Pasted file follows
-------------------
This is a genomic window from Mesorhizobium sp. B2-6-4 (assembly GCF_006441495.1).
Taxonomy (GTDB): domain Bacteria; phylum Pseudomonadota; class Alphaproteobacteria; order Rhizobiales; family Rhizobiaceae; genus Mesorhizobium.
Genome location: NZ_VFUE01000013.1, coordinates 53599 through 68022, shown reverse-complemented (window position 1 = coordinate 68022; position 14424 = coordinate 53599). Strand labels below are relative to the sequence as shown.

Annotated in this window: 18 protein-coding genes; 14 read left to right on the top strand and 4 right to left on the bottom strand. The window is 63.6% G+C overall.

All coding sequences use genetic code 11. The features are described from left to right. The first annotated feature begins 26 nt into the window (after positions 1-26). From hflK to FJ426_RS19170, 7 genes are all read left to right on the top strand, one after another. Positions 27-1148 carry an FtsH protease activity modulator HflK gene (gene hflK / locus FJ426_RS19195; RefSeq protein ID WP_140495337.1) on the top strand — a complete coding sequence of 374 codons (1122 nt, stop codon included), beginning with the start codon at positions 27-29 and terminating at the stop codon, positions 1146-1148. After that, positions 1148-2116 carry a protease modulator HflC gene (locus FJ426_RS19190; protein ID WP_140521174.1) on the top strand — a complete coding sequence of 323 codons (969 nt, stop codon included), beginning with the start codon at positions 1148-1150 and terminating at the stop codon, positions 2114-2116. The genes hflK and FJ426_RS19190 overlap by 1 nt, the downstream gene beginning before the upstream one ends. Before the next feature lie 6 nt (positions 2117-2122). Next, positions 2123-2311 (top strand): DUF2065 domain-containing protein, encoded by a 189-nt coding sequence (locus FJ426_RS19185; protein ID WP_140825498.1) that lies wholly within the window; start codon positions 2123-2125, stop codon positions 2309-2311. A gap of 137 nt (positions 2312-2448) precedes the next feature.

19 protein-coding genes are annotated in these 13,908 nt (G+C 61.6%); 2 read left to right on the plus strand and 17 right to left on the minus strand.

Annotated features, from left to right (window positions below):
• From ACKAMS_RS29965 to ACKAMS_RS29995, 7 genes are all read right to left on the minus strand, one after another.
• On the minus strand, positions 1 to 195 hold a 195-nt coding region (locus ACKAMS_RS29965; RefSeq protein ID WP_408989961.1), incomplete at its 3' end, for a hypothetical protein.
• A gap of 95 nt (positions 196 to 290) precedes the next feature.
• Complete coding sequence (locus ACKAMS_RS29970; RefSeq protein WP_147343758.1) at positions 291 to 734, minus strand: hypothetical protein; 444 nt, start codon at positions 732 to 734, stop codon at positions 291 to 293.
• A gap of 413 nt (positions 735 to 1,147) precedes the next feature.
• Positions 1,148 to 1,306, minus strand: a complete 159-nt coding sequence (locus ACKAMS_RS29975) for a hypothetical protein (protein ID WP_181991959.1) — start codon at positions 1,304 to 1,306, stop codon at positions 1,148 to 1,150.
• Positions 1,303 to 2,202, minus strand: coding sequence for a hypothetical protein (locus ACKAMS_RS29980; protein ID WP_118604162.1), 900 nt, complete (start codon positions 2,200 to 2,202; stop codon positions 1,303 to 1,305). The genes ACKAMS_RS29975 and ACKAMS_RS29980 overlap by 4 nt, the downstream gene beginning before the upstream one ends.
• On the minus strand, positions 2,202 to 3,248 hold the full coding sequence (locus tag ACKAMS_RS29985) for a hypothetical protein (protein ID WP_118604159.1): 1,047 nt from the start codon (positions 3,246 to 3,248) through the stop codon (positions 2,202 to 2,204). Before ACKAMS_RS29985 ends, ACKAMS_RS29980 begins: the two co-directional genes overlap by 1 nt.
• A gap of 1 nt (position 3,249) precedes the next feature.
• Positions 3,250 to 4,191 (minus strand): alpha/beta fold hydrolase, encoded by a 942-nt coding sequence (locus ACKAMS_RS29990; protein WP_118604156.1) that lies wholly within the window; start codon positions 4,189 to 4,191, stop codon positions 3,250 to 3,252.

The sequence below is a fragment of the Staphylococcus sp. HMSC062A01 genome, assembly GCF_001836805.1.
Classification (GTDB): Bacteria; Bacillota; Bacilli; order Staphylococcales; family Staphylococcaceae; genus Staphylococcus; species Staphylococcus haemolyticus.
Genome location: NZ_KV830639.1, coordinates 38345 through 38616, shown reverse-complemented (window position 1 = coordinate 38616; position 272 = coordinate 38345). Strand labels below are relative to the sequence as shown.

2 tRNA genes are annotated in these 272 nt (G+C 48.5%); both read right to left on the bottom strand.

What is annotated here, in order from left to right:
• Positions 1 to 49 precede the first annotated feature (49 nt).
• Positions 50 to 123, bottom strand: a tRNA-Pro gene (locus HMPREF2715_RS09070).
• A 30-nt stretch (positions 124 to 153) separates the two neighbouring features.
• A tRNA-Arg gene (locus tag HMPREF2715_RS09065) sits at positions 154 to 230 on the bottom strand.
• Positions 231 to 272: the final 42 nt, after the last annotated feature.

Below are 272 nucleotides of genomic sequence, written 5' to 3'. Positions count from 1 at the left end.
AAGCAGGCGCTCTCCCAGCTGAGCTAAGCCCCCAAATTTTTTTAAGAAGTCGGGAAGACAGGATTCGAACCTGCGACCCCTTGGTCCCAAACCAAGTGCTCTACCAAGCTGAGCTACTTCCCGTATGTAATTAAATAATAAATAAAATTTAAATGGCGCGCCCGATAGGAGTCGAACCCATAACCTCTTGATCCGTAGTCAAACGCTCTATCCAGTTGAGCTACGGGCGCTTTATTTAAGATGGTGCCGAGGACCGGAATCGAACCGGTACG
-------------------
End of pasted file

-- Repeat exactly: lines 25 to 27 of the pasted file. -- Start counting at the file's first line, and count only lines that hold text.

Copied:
• A 30-nt stretch (positions 124 to 153) separates the two neighbouring features.
• A tRNA-Arg gene (locus tag HMPREF2715_RS09065) sits at positions 154 to 230 on the bottom strand.
• Positions 231 to 272: the final 42 nt, after the last annotated feature.